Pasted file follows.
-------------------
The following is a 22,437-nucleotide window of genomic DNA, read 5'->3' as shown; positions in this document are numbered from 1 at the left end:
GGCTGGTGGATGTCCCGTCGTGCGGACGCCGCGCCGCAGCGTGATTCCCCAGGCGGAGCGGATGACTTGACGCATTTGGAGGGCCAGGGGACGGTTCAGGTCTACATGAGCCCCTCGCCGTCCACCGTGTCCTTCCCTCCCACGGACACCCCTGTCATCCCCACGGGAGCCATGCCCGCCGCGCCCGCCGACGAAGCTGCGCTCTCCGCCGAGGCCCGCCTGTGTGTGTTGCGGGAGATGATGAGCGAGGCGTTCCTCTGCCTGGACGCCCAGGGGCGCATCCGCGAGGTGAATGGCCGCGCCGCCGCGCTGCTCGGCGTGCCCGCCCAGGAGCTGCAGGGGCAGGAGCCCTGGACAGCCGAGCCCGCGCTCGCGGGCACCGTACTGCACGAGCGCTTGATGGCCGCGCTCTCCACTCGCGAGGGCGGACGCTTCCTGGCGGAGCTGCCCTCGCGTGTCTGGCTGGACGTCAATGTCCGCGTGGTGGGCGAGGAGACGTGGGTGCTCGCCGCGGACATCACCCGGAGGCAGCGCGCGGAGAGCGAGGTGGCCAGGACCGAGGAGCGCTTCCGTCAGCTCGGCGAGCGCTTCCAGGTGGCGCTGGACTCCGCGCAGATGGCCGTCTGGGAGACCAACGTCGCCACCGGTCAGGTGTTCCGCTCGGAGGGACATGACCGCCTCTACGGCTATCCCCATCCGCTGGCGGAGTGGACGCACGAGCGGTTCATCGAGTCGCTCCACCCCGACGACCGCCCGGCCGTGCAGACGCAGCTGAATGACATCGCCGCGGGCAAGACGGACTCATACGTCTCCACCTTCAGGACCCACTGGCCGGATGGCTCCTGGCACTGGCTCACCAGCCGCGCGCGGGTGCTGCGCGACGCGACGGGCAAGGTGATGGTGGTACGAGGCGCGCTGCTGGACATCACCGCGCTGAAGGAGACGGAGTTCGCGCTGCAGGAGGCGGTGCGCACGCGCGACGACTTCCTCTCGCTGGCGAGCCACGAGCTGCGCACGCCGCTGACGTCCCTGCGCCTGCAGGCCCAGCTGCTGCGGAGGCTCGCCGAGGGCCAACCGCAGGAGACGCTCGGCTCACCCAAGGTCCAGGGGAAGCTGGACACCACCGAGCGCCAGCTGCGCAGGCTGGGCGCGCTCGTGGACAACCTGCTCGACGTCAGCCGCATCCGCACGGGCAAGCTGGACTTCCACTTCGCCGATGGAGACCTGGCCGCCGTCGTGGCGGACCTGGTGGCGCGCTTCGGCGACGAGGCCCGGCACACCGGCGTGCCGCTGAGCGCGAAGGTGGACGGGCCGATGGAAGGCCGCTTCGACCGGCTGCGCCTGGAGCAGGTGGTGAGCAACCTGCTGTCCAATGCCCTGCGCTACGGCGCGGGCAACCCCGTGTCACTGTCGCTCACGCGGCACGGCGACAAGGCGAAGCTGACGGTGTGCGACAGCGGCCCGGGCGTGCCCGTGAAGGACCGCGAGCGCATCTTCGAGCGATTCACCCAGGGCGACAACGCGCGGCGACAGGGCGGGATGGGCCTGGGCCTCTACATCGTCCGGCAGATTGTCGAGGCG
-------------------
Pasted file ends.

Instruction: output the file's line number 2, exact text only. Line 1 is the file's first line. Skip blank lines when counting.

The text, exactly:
GGCTGGTGGATGTCCCGTCGTGCGGACGCCGCGCCGCAGCGTGATTCCCCAGGCGGAGCGGATGACTTGACGCATTTGGAGGGCCAGGGGACGGTTCAGGTCTACATGAGCCCCTCGCCGTCCACCGTGTCCTTCCCTCCCACGGACACCCCTGTCATCCCCACGGGAGCCATGCCCGCCGCGCCCGCCGACGAAGCTGCGCTCTCCGCCGAGGCCCGCCTGTGTGTGTTGCGGGAGATGATGAGCGAGGCGTTCCTCTGCCTGGACGCCCAGGGGCGCATCCGCGAGGTGAATGGCCGCGCCGCCGCGCTGCTCGGCGTGCCCGCCCAGGAGCTGCAGGGGCAGGAGCCCTGGACAGCCGAGCCCGCGCTCGCGGGCACCGTACTGCACGAGCGCTTGATGGCCGCGCTCTCCACTCGCGAGGGCGGACGCTTCCTGGCGGAGCTGCCCTCGCGTGTCTGGCTGGACGTCAATGTCCGCGTGGTGGGCGAGGAGACGTGGGTGCTCGCCGCGGACATCACCCGGAGGCAGCGCGCGGAGAGCGAGGTGGCCAGGACCGAGGAGCGCTTCCGTCAGCTCGGCGAGCGCTTCCAGGTGGCGCTGGACTCCGCGCAGATGGCCGTCTGGGAGACCAACGTCGCCACCGGTCAGGTGTTCCGCTCGGAGGGACATGACCGCCTCTACGGCTATCCCCATCCGCTGGCGGAGTGGACGCACGAGCGGTTCATCGAGTCGCTCCACCCCGACGACCGCCCGGCCGTGCAGACGCAGCTGAATGACATCGCCGCGGGCAAGACGGACTCATACGTCTCCACCTTCAGGACCCACTGGCCGGATGGCTCCTGGCACTGGCTCACCAGCCGCGCGCGGGTGCTGCGCGACGCGACGGGCAAGGTGATGGTGGTACGAGGCGCGCTGCTGGACATCACCGCGCTGAAGGAGACGGAGTTCGCGCTGCAGGAGGCGGTGCGCACGCGCGACGACTTCCTCTCGCTGGCGAGCCACGAGCTGCGCACGCCGCTGACGTCCCTGCGCCTGCAGGCCCAGCTGCTGCGGAGGCTCGCCGAGGGCCAACCGCAGGAGACGCTCGGCTCACCCAAGGTCCAGGGGAAGCTGGACACCACCGAGCGCCAGCTGCGCAGGCTGGGCGCGCTCGTGGACAACCTGCTCGACGTCAGCCGCATCCGCACGGGCAAGCTGGACTTCCACTTCGCCGATGGAGACCTGGCCGCCGTCGTGGCGGACCTGGTGGCGCGCTTCGGCGACGAGGCCCGGCACACCGGCGTGCCGCTGAGCGCGAAGGTGGACGGGCCGATGGAAGGCCGCTTCGACCGGCTGCGCCTGGAGCAGGTGGTGAGCAACCTGCTGTCCAATGCCCTGCGCTACGGCGCGGGCAACCCCGTGTCACTGTCGCTCACGCGGCACGGCGACAAGGCGAAGCTGACGGTGTGCGACAGCGGCCCGGGCGTGCCCGTGAAGGACCGCGAGCGCATCTTCGAGCGATTCACCCAGGGCGACAACGCGCGGCGACAGGGCGGGATGGGCCTGGGCCTCTACATCGTCCGGCAGATTGTCGAGGCG